This guide will help you to track and measure the impact of research data, whether your own or that of your department/institution. It provides an overview of the key impact measurement concepts and the services and tools available for measuring impact. After discussing some of the current issues and challenges, it provides some tips on increasing the impact of your own data. This guide should interest researchers and principal investigators working on data-led research, administrators working with research quality assessment submissions, librarians and others helping to track the impact of data within institutions.
See more at: http://www.dcc.ac.uk/resources/how-guides/track-data-impact-metrics#sthash.0iXrTVQQ.dpuf
Received from Martie van Deventer:
Data citation principles:
Sound, reproducible scholarship rests upon a foundation of robust, accessible data. For this to be so in practice as well as theory, data must be accorded due importance in the practice of scholarship and in the enduring scholarly record. In other words, data should be considered legitimate, citable products of research. Data citation, like the citation of other evidence and sources, is good research practice and is part of the scholarly ecosystem supporting data reuse.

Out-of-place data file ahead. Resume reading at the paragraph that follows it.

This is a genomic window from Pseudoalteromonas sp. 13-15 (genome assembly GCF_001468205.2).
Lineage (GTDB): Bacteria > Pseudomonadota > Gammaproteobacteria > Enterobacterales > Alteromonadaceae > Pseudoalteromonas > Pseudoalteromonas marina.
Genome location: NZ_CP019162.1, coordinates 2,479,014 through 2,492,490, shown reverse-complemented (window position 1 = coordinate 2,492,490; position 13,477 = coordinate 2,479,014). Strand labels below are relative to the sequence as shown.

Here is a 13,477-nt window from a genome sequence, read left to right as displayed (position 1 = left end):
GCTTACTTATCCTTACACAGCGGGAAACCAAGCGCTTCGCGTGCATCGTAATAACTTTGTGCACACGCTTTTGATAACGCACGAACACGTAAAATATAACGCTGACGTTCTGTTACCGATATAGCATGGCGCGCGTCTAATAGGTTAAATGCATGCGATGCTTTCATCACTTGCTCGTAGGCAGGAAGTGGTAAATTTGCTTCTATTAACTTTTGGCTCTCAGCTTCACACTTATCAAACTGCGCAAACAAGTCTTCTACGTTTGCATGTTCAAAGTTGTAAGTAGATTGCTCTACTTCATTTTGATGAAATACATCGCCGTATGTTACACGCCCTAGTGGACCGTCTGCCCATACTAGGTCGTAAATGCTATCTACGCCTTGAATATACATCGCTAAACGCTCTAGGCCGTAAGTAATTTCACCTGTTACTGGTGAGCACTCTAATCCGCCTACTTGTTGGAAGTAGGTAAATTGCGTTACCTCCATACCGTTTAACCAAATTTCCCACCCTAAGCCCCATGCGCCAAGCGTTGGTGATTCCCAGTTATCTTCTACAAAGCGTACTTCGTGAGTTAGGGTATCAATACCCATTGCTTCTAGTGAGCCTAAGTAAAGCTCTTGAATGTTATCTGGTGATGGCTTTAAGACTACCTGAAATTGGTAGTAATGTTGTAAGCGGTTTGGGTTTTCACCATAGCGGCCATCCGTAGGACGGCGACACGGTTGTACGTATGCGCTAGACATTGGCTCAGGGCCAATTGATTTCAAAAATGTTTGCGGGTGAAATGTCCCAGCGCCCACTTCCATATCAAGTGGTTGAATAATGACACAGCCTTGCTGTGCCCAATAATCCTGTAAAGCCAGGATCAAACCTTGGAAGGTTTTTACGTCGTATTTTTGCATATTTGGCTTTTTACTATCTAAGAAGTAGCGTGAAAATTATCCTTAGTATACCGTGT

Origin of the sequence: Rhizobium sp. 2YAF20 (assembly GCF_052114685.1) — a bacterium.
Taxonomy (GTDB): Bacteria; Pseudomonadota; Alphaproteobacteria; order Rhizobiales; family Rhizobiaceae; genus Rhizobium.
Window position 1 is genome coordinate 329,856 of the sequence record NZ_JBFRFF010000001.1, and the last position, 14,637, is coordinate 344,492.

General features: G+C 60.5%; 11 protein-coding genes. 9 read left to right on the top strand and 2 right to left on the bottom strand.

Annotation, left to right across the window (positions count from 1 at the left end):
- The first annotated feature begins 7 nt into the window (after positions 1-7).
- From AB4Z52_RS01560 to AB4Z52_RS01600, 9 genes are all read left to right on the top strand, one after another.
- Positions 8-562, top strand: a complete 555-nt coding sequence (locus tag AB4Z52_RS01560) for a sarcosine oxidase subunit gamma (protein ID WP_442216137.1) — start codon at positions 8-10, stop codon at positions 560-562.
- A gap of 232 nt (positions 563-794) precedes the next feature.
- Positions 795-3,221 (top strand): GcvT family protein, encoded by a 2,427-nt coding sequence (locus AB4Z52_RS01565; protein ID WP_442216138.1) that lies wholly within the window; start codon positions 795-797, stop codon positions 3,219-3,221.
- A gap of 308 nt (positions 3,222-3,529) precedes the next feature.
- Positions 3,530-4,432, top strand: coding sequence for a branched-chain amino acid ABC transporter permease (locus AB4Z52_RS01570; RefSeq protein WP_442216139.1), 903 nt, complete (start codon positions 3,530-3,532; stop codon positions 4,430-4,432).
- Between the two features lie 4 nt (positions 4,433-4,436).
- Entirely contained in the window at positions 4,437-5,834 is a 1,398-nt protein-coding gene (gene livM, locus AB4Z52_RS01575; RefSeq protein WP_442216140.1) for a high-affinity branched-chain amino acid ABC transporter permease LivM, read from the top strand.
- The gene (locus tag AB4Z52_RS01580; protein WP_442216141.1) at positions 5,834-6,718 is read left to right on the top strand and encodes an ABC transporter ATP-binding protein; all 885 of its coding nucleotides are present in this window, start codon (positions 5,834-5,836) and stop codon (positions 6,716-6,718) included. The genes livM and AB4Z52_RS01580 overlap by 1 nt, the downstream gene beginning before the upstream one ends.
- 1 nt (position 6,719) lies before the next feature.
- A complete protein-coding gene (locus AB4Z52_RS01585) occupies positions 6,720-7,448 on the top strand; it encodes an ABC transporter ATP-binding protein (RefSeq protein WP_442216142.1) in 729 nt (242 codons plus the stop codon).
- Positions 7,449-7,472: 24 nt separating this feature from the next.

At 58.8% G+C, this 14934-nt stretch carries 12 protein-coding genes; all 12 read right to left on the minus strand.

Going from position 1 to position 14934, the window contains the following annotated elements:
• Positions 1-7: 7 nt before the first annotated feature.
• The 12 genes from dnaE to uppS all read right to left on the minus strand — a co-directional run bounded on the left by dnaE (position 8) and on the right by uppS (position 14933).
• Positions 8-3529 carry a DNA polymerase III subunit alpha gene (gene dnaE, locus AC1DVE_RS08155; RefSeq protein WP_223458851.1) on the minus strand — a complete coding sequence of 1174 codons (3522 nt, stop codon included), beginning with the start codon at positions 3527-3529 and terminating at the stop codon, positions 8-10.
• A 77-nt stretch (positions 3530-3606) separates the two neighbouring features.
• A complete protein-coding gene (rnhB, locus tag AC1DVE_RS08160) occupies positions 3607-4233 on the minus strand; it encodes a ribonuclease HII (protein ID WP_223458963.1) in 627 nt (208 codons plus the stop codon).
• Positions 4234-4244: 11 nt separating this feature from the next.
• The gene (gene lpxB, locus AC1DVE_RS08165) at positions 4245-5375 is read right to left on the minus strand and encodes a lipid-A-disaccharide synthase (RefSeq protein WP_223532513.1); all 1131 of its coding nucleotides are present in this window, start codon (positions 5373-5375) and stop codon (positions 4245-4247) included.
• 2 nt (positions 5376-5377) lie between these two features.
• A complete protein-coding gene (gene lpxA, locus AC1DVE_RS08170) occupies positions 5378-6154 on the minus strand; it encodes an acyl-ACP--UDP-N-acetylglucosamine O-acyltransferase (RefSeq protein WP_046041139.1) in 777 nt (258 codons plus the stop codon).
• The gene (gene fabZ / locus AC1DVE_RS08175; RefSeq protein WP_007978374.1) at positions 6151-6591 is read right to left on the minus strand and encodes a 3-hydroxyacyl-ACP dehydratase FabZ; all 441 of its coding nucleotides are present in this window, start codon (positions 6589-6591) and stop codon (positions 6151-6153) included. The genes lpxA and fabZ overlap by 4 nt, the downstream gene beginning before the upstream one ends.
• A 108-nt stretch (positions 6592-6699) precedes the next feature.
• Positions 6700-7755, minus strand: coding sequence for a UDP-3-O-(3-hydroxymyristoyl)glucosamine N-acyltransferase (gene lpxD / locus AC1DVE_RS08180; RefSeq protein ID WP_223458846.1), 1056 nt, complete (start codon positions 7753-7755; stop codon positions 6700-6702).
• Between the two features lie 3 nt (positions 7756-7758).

In support of this assertion, and to encourage good practice, we offer a set of guiding principles for data within scholarly literature, another dataset, or any other research object.
These principles are the synthesis of work by a number of groups. As we move into the next phase, we welcome your participation and endorsement of these principles.